Contact

Click here for a confidential contact or call:

1-212-350-2764

Environmental Fraud

This archive displays posts tagged as relevant to fraud in environmental programs and policies. You may also be interested in the following pages:

Page 1 of 19

August 15, 2019

ManTech Advanced Systems International, Inc., a subcontractor on a project with the Environmental Protection Agency, will pay $750,000 to resolve allegations that a project manager required to have top secret clearance had his clearance revoked during the term of the contract.  In addition, when the contract was extended, ManTech again represented that the project manager had top secret clearance.  Despite the revoked clearance, ManTech billed the EPA over $325,000 for the individual's services.  USAO ED VA.

June 3, 2019

Princess Cruise Lines Ltd. and its parent company Carnival Cruise Lines & plc will pay a $20 million criminal penalty for violating its probation resulting from a 2017 criminal proceeding in which the companies paid a $40 million penalty.  The companies were subject to ongoing compliance monitoring as a result of the earlier proceeding, and that monitoring detected numerous ongoing violations.  Defendants admitted to failing to implement an effective compliance program, seeking to evade their compliance obligations, falsifying records, and illegally discharging waste.  DOJ

Catch of the Week — Bosch Fined $100 Million Over Volkswagen Diesel Emissions Scandal

Posted  05/23/19
Volkswagen Car Logo with Splatters of Dirt
German prosecutors fined Bosch $100 million for its role in the 2015 Volkswagen diesel emissions scandal. The fine was imposed for negligent violation of supervisory obligations resulting from the use of Bosch software to mask illegal pollution levels in diesel-engine vehicles. Bosch, the world’s largest automotive supplier, developed the engine management control software used to provide emissions testers with...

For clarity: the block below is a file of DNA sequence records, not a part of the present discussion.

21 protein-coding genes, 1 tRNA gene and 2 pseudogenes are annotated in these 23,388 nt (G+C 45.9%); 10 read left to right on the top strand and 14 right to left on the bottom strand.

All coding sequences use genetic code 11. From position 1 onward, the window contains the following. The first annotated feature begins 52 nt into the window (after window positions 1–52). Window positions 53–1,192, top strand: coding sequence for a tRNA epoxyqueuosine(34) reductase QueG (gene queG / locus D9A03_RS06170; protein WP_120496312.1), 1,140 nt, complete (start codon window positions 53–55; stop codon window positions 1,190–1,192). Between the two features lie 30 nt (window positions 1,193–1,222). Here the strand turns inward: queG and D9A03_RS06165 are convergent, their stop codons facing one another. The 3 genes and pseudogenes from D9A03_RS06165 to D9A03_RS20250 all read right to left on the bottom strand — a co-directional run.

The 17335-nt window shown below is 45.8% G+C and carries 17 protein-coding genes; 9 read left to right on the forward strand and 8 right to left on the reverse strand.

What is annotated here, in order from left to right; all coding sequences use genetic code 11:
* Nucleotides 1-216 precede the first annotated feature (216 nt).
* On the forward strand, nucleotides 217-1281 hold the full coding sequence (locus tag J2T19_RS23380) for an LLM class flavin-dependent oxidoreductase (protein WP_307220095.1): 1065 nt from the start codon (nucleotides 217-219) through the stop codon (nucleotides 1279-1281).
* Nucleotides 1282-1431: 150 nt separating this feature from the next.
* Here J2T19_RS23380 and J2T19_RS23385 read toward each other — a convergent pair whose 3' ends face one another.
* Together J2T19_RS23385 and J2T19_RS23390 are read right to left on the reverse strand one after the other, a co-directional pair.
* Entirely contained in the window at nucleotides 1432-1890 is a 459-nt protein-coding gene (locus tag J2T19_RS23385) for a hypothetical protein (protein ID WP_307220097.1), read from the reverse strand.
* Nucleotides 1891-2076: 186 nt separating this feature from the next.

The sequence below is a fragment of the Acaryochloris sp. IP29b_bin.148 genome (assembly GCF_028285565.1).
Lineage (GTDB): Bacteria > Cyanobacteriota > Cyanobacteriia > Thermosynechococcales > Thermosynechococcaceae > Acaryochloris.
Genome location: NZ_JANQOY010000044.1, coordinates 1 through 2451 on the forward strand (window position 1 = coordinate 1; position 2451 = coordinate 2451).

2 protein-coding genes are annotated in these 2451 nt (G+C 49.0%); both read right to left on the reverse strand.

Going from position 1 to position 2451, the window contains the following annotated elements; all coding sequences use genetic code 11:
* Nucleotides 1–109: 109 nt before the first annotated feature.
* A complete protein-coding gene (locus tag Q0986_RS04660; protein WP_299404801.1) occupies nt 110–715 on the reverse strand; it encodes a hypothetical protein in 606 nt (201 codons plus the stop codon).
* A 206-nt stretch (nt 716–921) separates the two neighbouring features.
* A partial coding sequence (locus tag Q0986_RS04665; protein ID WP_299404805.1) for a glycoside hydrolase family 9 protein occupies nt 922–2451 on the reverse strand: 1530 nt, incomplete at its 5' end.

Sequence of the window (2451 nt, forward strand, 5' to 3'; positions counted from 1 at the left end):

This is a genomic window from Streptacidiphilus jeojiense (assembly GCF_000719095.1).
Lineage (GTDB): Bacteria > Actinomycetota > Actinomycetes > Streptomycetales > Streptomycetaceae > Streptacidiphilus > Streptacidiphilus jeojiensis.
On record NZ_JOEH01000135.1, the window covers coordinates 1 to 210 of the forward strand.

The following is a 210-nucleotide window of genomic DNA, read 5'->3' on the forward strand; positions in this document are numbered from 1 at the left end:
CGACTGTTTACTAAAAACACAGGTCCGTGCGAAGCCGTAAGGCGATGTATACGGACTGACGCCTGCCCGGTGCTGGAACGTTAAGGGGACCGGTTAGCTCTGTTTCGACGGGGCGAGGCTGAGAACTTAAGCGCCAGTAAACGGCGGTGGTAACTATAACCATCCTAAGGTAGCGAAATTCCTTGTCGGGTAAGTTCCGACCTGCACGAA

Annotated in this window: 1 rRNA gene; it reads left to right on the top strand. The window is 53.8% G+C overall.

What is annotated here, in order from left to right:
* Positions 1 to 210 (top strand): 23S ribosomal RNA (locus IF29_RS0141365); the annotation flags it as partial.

May 7, 2019

The owners of a Colorado biomass power plant agreed to pay $2.6 million to settle allegations concerning fraud impacting the U.S. Treasury’s “1603 Program,” which reimburses companies up to 30%, in lieu of tax credits, for placing renewable energy properties into service. The company at the center of the fraud, Eagle Valley Clean Energy, allegedly applied for and received a 30% advance on a fee it was to pay co-defendant Evergreen Clean Energy, LLC for unspecified development services. Eagle Valley wrote off the fee but failed to return the advance to the U.S. Treasury. As part of the settlement, Eagle Valley paid $2.4 million, and the two owners of Eagle Valley, Evergreen, and parent company Evergreen Clean Energy CorporationDean Rostrom and Kendric Wait—paid $125,000 each. USAO CO

May 1, 2019

A Pennsylvania man has been convicted of defrauding the EPA and IRS of $50 million over the course of five years.  Together with his co-defendant, Ralph Tomasso, David Dunham Jr. used their companies to illegally profit from the EPA’s Renewable Fuel Standard (RFS) Program by fraudulently applying for, receiving, and selling credits to renewable biofuels that they didn’t actually sell or never actually possessed. Now, the government is seeking forfeiture of $1.7 million in fraudulently obtained revenue.  DOJ